Thus, “salute” is the Italian translation of “santé” and “salud” its Spanish version. The terms are mainly used in the regions bordering these two countries, in the PACA region (South-east French state) for the Italian term, and in Aquitaine and Midi-Pyrénées (South-west French states) for the Spanish word.
- À ta réussite
English translation: Here’s to your success
Pronunciation: \a ta ʁe.y.sit\
“À ta réussite” is a phrase used to celebrate someone’s present or future success during a toast. The expression is often uttered by those close to someone who has just achieved something important and/or important to them (promotion, new job, new school, driver’s license).
The formula can also imply “here’s to your future success”. In this case, it would be used to wish someone good luck on the eve of a fateful event such as a diploma, exam or wedding.
There are many variations with À + “something”:
- À tes amours ! – To your loves!
- À ton nouveau travail ! – To your new job!
- À ton nouveau projet ! – To your new project!
- À Jacques ! – To Jacques!
- Cul sec
English translation: Dry ass (littérale) / Bottoms up
Pronunciation: \ky sɛk\
“Cul sec” is a French expression used to encourage people to drink their entire glass of alcohol in one go. The term “cul” (= butt) refers to the bottom of the glass, which is “dry” when finished.
In this sense, the formula is quite familiar, and is used almost exclusively with friends and family when consuming strong spirits in the form of shooters or pints of beer. Whatever your alcohol of choice, make sure you don’t end up drunk!
English translation: Cheers
Like “salute” and “salud”, which are more commonly used in the south of France, “prosit” is a synonym for “santé” in French, mainly used in Alsace-Lorraine. Borrowed from our German neighbors, the term comes from the Latin “prosit”, which gave rise to the Germanic word “prost”, which can be translated as “que cela vous soit salutaire” or “à votre santé”.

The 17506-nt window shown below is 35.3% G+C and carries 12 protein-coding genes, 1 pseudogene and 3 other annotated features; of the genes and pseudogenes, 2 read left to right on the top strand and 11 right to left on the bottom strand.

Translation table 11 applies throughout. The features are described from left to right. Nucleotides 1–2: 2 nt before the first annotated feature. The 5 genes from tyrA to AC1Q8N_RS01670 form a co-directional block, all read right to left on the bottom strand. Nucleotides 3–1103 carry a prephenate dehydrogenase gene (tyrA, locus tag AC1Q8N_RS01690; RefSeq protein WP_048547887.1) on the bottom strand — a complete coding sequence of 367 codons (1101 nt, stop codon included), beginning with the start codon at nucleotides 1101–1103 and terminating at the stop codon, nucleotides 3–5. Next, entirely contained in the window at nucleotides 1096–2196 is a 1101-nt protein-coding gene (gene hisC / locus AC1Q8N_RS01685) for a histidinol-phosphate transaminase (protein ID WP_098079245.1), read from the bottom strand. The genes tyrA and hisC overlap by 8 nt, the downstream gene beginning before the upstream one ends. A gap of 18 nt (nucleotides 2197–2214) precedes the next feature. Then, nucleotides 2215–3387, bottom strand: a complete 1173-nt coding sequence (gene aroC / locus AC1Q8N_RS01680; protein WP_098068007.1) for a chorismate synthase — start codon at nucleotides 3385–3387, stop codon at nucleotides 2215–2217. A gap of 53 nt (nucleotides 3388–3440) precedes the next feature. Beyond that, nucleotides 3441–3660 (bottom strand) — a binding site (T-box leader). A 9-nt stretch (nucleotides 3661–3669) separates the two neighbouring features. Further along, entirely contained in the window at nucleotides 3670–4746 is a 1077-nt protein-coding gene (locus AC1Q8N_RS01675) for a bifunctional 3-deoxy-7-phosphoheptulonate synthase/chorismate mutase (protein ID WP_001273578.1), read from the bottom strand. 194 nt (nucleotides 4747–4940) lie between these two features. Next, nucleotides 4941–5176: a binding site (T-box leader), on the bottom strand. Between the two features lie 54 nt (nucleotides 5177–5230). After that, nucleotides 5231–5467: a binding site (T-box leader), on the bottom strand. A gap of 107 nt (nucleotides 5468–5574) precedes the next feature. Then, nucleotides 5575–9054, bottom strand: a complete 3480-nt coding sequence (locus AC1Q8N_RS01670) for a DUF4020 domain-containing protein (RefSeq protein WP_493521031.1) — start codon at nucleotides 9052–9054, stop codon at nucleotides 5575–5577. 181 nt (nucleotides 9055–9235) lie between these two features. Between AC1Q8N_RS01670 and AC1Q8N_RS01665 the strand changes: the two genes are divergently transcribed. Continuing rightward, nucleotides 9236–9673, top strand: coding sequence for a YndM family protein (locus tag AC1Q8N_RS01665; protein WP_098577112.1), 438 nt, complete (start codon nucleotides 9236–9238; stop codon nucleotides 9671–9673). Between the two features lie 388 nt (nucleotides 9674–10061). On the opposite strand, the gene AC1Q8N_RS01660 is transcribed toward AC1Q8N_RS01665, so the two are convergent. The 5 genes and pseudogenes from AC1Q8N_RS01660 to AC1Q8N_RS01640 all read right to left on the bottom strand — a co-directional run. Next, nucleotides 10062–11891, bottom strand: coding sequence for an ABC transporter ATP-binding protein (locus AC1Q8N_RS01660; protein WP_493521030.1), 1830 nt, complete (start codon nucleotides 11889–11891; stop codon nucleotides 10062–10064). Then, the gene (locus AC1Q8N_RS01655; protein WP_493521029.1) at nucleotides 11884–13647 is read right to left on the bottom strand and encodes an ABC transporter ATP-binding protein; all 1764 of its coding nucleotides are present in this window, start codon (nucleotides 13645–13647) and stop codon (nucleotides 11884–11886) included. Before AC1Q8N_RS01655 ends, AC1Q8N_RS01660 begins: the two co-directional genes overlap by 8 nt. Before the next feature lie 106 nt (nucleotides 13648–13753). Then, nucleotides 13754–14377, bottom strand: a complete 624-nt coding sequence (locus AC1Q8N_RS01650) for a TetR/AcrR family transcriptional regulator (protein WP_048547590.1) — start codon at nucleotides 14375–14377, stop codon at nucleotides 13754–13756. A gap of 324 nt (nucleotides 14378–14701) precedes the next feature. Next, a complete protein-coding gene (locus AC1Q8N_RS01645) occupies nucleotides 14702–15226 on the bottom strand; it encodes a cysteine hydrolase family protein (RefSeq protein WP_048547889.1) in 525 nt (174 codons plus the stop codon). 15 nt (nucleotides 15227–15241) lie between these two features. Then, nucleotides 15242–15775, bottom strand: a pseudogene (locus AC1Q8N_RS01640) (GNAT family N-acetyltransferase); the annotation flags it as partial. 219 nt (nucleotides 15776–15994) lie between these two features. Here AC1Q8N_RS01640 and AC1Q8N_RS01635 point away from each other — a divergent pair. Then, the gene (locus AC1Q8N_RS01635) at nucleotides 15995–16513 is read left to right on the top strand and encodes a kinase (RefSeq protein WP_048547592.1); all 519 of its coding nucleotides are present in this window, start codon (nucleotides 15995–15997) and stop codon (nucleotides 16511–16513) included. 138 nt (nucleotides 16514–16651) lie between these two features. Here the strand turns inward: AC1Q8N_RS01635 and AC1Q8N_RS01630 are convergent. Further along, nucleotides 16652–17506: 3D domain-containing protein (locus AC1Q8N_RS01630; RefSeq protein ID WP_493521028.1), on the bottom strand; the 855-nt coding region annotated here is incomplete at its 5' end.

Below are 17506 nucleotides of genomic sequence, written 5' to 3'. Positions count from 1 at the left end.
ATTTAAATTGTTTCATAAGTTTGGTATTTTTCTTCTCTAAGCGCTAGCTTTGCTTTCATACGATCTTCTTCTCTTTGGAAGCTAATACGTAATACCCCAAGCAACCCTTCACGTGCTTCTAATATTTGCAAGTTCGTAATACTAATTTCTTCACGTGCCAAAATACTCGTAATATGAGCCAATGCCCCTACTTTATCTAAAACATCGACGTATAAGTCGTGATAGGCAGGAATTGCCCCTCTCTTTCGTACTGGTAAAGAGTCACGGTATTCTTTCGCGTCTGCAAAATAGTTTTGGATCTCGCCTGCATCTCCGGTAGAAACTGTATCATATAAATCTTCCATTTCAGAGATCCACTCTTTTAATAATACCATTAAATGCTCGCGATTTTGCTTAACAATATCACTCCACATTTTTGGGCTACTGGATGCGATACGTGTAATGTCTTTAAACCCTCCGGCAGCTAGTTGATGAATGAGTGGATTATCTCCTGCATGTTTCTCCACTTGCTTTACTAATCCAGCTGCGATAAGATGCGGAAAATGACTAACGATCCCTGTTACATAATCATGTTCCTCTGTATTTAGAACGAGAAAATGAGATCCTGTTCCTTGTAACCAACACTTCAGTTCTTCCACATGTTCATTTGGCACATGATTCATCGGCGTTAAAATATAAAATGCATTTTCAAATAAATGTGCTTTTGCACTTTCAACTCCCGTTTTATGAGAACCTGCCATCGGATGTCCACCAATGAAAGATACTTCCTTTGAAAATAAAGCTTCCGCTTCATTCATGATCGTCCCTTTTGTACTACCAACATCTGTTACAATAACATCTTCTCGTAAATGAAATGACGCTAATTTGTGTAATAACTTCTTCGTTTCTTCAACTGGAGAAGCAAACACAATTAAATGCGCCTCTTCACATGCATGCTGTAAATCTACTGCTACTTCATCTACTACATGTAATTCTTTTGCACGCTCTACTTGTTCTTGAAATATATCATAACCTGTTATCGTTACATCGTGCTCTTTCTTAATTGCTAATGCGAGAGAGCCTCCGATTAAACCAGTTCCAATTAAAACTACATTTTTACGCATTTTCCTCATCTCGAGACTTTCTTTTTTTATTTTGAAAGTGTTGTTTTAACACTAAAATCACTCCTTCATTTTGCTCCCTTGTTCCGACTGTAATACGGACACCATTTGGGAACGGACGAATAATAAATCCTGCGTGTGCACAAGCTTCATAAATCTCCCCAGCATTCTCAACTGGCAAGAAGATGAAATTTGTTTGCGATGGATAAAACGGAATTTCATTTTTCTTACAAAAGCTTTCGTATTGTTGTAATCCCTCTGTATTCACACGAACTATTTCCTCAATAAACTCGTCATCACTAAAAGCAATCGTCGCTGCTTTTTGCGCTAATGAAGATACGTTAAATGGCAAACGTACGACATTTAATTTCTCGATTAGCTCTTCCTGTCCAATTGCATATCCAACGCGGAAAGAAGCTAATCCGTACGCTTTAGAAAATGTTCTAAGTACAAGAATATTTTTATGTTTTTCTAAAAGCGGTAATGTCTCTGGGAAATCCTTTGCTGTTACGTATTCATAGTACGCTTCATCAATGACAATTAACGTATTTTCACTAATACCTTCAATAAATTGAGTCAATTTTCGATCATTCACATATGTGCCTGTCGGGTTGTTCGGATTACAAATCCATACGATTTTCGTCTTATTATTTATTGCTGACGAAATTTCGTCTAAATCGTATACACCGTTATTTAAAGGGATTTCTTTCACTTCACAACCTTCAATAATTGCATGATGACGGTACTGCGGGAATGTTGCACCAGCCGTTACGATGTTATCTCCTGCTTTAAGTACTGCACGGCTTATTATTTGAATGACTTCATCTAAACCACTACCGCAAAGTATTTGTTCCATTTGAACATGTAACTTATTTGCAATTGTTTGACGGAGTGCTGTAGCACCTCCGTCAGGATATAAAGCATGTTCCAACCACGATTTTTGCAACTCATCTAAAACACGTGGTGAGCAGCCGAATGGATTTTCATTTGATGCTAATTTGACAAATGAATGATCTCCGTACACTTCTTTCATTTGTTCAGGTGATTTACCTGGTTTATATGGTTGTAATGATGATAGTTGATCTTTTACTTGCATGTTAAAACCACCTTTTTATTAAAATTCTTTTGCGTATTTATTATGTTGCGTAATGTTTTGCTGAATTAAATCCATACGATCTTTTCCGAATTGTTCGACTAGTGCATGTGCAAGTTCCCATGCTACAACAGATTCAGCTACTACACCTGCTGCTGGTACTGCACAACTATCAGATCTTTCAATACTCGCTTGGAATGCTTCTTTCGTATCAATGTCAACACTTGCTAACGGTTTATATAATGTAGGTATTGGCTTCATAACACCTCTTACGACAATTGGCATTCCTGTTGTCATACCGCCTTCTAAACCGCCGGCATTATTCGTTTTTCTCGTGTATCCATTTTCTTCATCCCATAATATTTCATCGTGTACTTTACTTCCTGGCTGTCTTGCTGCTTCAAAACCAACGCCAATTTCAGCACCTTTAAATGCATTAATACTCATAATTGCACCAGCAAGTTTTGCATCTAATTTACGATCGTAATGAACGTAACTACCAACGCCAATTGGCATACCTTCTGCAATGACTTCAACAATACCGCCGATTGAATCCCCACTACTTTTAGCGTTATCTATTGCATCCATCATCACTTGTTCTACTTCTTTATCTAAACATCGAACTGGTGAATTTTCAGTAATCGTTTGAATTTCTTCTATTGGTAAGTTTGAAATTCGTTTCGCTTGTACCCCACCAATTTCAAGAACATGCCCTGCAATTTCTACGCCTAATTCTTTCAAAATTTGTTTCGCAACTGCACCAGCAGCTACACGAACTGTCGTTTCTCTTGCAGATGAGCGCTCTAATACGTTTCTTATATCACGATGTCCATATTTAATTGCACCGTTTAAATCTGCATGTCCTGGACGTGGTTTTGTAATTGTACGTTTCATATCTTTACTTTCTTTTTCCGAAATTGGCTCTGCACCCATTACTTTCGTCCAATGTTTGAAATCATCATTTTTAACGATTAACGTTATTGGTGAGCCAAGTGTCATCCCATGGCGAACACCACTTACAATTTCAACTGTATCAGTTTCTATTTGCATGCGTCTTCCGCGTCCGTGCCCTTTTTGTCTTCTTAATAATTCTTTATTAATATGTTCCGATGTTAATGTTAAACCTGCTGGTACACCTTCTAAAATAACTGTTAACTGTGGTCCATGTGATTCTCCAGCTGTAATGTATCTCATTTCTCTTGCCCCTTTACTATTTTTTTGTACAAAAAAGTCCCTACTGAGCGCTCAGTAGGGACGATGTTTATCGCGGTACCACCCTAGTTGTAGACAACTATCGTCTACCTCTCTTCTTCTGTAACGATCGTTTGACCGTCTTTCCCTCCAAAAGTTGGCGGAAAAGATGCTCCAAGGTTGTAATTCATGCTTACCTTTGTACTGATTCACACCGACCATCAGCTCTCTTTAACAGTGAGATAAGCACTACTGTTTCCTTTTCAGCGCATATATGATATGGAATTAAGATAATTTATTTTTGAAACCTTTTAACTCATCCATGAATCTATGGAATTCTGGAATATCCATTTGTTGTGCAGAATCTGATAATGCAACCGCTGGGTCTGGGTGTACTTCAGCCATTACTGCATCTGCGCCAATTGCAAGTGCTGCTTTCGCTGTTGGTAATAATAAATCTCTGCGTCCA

Due to the many exchanges between France and Germany, the term eventually crossed the border and found its way into the vocabulary of northerners.
The Ritual of Toasting in France
Whether it’s an unpretentious French aperitif or a more exceptional event, toasting is traditional in most situations where you’re going to consume alcohol in France.
But that’s not all. As Disiz says in his song C’est ma tournée, you don’t need alcohol to toast, it’s a moment of sharing above all: “même si y’a que du jus dans mon gobelet, l’intention est la même, je le lève à ta santé”. (= even if there’s only juice in my cup, the intention is the same, I raise it to your health).
Alcohol or no alcohol, there are certain rules to follow if you want to toast with the French:
- Toasting each guest: Unlike Anglo-Saxon countries, where it’s customary to simply raise a glass to the sky in communion, in France tradition dictates that we toast each person individually.
- Do not cross glasses: This rule comes from a Christian superstition dating back to the Middle Ages. Crossing the glasses refers to the image of the cross – a cross which, when involuntarily formed, brings bad luck.
- Looking in the eyes: When you’re about to clink your glass with someone, you have to maintain eye contact for the duration of the action, or risk seven years’ bad luck (so they say). This tradition also dates back to the Middle Ages. As we saw in the introduction, toasting was a way of protecting oneself against poisoning. Holding one’s gaze ensured that the person in front of you wasn’t checking to see if poison had escaped from his or her glass.
- Wait until everyone has finished toasting before drinking: The art of the aperitif shares certain rules of etiquette with the art of the table. Just as it’s bad manners to start your meal before everyone else has been served, it’s bad manners to start drinking before everyone else is ready.
- Drink only a few sips before putting the glass back down: Unless you’ve been invited to drink your glass “cul sec”, it’s best not to rush for your glass and down it in one gulp. The convention is to take a sip or two before lowering your glass.
Whether you prefer rosé, pastis, or fruit juice, we hope we’ve given you all the keys you need to fit in perfectly at your next French apéritif to say cheers in French.
And if you’re planning to travel to France to sample our wines and spirits, we strongly recommend that you read our detailed article on alcohol standards and legislation in France, so that you’re fully aware of local laws.
Translated into English by Sacha